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Hempel proved that Haken manifolds have residually finite fundamental groups. With the Geometrization conjecture, this now holds for any compact and orientable 3-manifold.

How exactly does the Geometrization conjecture imply that the only non-Haken compact orientable irreducible 3-manifolds are compact hyperbolic manifolds with no cusps?

Thanks a lot.

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    $\begingroup$ I guess even compact and orientable are not required for residual finiteness, only finite-generation of the fundamental group. $\endgroup$ Jan 5, 2020 at 1:00
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    $\begingroup$ The statement you make is not quite correct (you can also have "small" Seifert-fibered spaces): see Theorem 1.7.6 of this book: ems-ph.org/books/book.php?proj_nr=195 $\endgroup$
    – Ian Agol
    Jan 5, 2020 at 2:09
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    $\begingroup$ @RyleeLyman Sure, just invoking Scott's compact core theorem and that subgroups of residually finite groups are r.f, whatever the correct statement is will extend to that level of generality. $\endgroup$
    – mme
    Jan 5, 2020 at 2:24
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    $\begingroup$ "compact with no cusp" sounds funny: a hyperbolic manifold with a cusp can't be compact. $\endgroup$
    – YCor
    Jan 6, 2020 at 18:21

1 Answer 1

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There are a few ways to look at this, but let me give a synopsis of Peter Scott's discussion in Section 6 of his 8 geometries paper, because it seems to directly address the question:

Scott, Peter, The geometries of 3-manifolds, Bull. Lond. Math. Soc. 15, 401-487 (1983). ZBL0561.57001.

(Note: there is also an errata for this reference: http://www.math.lsa.umich.edu/~pscott/errata8geoms.pdf. The corrections mentioned there do not affect this summary. )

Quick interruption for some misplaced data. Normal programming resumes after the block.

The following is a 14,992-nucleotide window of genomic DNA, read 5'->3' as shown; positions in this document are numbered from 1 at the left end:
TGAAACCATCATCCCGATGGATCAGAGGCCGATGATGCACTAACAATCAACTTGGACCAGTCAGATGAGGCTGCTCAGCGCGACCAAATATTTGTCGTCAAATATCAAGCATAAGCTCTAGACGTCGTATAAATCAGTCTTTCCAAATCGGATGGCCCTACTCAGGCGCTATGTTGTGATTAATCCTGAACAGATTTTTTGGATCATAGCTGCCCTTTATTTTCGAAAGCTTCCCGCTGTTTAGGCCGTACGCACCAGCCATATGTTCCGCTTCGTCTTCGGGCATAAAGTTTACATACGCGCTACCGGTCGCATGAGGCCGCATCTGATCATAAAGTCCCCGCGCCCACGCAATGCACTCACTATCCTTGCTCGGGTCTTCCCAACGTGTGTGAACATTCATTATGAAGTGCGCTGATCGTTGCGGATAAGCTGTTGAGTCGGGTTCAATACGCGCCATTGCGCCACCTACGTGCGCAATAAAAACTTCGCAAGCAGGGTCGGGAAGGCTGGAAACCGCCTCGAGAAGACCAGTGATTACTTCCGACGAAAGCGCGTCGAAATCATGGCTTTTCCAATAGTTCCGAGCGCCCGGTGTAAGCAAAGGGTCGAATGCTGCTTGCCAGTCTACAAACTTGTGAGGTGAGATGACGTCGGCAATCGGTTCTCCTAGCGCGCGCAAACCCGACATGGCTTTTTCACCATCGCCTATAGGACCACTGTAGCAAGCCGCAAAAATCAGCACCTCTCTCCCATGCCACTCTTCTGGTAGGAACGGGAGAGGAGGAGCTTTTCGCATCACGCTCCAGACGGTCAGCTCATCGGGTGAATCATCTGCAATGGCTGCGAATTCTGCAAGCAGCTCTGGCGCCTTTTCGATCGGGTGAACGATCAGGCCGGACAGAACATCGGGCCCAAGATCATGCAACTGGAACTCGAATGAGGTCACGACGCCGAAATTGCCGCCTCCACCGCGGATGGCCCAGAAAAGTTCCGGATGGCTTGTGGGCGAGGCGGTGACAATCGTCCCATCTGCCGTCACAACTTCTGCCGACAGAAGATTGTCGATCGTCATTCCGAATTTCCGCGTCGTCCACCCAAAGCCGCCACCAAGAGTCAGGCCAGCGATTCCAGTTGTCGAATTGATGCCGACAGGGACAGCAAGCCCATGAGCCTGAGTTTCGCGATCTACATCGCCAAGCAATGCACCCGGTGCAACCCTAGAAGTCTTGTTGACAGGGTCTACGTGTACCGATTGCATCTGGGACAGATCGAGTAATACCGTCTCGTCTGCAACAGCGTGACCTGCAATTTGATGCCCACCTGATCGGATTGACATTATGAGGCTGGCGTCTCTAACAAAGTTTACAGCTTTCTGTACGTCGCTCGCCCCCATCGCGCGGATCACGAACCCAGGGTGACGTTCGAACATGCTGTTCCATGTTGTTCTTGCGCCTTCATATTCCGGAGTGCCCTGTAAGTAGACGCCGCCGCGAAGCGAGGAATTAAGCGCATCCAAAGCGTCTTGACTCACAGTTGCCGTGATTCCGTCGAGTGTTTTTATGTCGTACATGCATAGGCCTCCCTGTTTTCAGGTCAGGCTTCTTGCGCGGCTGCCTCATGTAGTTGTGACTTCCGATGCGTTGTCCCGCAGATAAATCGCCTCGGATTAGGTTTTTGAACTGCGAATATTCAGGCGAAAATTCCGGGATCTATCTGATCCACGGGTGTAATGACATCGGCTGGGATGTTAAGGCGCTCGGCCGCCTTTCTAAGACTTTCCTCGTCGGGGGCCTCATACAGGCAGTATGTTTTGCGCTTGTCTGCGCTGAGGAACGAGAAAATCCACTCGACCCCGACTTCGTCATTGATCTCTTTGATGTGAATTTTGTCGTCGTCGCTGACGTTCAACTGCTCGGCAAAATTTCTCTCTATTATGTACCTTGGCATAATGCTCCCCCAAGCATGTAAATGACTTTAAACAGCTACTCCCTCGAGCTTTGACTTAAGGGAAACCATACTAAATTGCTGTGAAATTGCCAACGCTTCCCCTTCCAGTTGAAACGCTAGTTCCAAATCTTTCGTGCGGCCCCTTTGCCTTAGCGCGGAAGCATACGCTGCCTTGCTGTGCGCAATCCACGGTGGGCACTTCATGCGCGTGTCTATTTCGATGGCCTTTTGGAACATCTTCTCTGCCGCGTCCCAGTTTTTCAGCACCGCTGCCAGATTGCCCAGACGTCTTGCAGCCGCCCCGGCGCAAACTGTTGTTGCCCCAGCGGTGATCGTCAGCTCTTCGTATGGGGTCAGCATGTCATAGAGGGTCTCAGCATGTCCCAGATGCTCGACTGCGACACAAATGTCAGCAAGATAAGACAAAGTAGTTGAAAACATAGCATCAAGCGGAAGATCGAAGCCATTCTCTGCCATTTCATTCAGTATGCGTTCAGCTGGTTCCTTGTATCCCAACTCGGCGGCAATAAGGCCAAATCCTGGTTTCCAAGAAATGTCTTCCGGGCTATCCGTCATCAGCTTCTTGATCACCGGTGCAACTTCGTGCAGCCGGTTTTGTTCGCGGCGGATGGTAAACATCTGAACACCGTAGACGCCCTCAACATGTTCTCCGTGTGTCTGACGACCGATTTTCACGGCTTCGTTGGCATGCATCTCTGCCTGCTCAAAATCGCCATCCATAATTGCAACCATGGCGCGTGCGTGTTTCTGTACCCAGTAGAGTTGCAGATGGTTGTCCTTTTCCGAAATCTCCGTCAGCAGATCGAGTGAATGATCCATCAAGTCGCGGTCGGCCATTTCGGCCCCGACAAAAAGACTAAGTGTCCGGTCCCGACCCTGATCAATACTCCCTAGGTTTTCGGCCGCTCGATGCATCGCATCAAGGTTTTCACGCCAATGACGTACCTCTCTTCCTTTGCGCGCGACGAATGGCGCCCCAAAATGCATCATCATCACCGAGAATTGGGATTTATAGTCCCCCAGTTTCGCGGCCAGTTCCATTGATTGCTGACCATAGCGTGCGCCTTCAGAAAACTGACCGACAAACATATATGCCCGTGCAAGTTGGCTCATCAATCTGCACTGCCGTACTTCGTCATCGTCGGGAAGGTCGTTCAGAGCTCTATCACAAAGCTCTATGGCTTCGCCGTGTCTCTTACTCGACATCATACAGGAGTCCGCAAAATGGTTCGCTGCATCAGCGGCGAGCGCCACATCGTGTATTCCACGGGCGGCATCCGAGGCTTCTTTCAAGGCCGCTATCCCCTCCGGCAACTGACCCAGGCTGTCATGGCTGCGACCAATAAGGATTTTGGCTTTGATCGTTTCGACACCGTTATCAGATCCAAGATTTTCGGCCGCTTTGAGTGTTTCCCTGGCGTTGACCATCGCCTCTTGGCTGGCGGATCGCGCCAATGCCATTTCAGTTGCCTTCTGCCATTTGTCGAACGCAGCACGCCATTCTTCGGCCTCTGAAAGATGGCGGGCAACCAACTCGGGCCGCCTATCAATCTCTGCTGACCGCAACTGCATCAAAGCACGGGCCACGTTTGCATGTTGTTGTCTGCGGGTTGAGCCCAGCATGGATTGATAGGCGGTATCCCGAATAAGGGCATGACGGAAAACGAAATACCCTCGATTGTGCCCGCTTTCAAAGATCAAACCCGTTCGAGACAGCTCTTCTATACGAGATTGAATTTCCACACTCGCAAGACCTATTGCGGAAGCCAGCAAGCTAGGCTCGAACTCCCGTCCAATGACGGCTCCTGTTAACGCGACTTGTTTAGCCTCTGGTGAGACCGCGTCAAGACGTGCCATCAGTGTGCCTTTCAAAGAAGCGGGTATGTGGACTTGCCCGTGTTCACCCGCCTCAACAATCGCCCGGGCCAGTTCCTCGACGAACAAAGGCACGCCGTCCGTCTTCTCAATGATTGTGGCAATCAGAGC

Let's set up some standard 3-manifold terminology (anything left out is clearly defined in the reference).

A compact orientable 3-manifold is irreducible if is either $S^1 \times S^2$ or every embedded $S^2$ bounds a 3-ball. From now on, assume $M$ is a compact, orientable, irreducible 3-manifold (unless otherwise specified).

A surface $S$ (smoothly) embedded in $M$ is incompressible if every embedded curve $\gamma$ in $S$ which bounds a disk in $M$ also bounds a disk in $S$. A compact, orientable, irreducible 3-manifold is toroidal if it contains an incompressible torus.

The most natural thing to say is that the affirmative solution to the Geometrization Conjecture implies that a compact, irreducible 3-manifold is either toroidal or is homeomorphic to a quotient of the form $X/\Gamma$ where $X$ is one of the following geometric spaces: $S^3,S^1 \times \mathbb{R},E^3,Nil,Sol, H^2 \times \mathbb{R}, \widetilde{PSL(2,\mathbb{R})}$ or $H^3$ and $\Gamma \subset Isom^+(X)$ acting properly and discontinuously.

If a space admits a Sol geometry it is Haken. In fact, it is both toroidal and has positive first Betti number, (see [Scott, Theorem 4.17]).

The remaining geometries are either $H^3$ or Seifert fibered. Of course, some Seifert fibered manifolds like $T^3 \cong S^1 \times S^1 \times S^1$ are both toroidal and Seifert fibered and there are other minor pathologies: for example, $RP^3 \# RP^3$ is Seifert fibered and reducible and in the wake of Geometrization manifolds with $S^3$ geometry are exactly those with finite fundamental group.

Happily, Scott gives a clean statement of what you want in the conjecture on page 484 (of course the affirmative solution to the Geometrization Conjecture implies this conjecture is now known to be true):

Conjecture (now theorem): Let $M$ be a closed, irreducible, non-Haken 3-manifold with infinite fundamental group. Then $M$ is either a Seifert fibered space or admits a hyperbolic structure.

To connect this statement to the comments mentioned above, if we assume $M$ is Seifert fibered, non-Haken, irreducible, and has infinite fundamental group, then it is small Seifert fibered, which implies $M$ that the base orbifold of $M$ is $S^2(a_1,a_2,a_3)$ with $1/a_1 + 1/a_2 + 1/a_3 \leq 1$.

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  • $\begingroup$ Is it also true that your quoted conjecture implies Geometrization pre-Perelman? $\endgroup$ Jan 7, 2020 at 3:55
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    $\begingroup$ No. The conjecture (due to Scott) is only part of the Geometrization conjecture. It does not say anything about simply connected 3-manifolds for example. $\endgroup$ Jan 7, 2020 at 6:15
  • $\begingroup$ The conjecture is enough to imply residual finiteness of all (finitely generated) 3-manifold groups, though. $\endgroup$
    – HJRW
    Jan 7, 2020 at 21:49

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